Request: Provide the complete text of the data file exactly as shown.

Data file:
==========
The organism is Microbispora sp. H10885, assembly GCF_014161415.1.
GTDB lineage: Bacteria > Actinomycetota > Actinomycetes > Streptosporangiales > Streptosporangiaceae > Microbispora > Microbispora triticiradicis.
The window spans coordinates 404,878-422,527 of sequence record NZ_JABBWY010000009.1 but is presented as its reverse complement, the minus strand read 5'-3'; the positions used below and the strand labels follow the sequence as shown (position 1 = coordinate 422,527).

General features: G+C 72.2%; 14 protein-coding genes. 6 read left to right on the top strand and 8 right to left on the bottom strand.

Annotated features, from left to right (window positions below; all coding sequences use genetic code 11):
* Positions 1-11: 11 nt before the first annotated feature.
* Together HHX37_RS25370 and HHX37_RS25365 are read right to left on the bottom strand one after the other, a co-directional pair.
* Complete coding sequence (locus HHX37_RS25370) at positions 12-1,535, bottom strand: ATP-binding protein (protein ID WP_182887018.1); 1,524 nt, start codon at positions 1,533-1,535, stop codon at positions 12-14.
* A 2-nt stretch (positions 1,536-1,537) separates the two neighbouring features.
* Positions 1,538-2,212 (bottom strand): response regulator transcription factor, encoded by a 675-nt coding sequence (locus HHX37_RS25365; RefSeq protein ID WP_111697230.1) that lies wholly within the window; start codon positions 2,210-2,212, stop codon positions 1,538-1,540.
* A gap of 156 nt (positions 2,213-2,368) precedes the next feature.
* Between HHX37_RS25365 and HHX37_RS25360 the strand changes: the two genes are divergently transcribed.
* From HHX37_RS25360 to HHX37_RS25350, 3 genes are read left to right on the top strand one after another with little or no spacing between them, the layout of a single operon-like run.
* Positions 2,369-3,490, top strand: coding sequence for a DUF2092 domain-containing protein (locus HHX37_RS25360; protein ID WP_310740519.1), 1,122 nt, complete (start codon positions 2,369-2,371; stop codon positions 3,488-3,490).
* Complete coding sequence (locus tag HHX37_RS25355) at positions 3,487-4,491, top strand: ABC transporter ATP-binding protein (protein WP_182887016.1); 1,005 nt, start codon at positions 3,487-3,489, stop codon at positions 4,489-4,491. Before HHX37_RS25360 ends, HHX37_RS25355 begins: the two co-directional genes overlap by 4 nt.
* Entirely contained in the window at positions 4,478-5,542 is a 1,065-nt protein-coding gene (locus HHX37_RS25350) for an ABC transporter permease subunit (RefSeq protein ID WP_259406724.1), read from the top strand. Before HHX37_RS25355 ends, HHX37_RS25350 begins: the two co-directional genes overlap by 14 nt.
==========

The organism is Microbispora sp. H10885, assembly GCF_014161415.1.
GTDB lineage: Bacteria > Actinomycetota > Actinomycetes > Streptosporangiales > Streptosporangiaceae > Microbispora > Microbispora triticiradicis.
The window spans coordinates 404,878-422,527 of sequence record NZ_JABBWY010000009.1 but is presented as its reverse complement, the minus strand read 5'-3'; the positions used below and the strand labels follow the sequence as shown (position 1 = coordinate 422,527).

General features: G+C 72.2%; 14 protein-coding genes. 6 read left to right on the top strand and 8 right to left on the bottom strand.

Annotated features, from left to right (window positions below; all coding sequences use genetic code 11):
* Positions 1-11: 11 nt before the first annotated feature.
* Together HHX37_RS25370 and HHX37_RS25365 are read right to left on the bottom strand one after the other, a co-directional pair.
* Complete coding sequence (locus HHX37_RS25370) at positions 12-1,535, bottom strand: ATP-binding protein (protein ID WP_182887018.1); 1,524 nt, start codon at positions 1,533-1,535, stop codon at positions 12-14.
* A 2-nt stretch (positions 1,536-1,537) separates the two neighbouring features.
* Positions 1,538-2,212 (bottom strand): response regulator transcription factor, encoded by a 675-nt coding sequence (locus HHX37_RS25365; RefSeq protein ID WP_111697230.1) that lies wholly within the window; start codon positions 2,210-2,212, stop codon positions 1,538-1,540.
* A gap of 156 nt (positions 2,213-2,368) precedes the next feature.
* Between HHX37_RS25365 and HHX37_RS25360 the strand changes: the two genes are divergently transcribed.
* From HHX37_RS25360 to HHX37_RS25350, 3 genes are read left to right on the top strand one after another with little or no spacing between them, the layout of a single operon-like run.
* Positions 2,369-3,490, top strand: coding sequence for a DUF2092 domain-containing protein (locus HHX37_RS25360; protein ID WP_310740519.1), 1,122 nt, complete (start codon positions 2,369-2,371; stop codon positions 3,488-3,490).
* Complete coding sequence (locus tag HHX37_RS25355) at positions 3,487-4,491, top strand: ABC transporter ATP-binding protein (protein WP_182887016.1); 1,005 nt, start codon at positions 3,487-3,489, stop codon at positions 4,489-4,491. Before HHX37_RS25360 ends, HHX37_RS25355 begins: the two co-directional genes overlap by 4 nt.
* Entirely contained in the window at positions 4,478-5,542 is a 1,065-nt protein-coding gene (locus HHX37_RS25350) for an ABC transporter permease subunit (RefSeq protein ID WP_259406724.1), read from the top strand. Before HHX37_RS25355 ends, HHX37_RS25350 begins: the two co-directional genes overlap by 14 nt.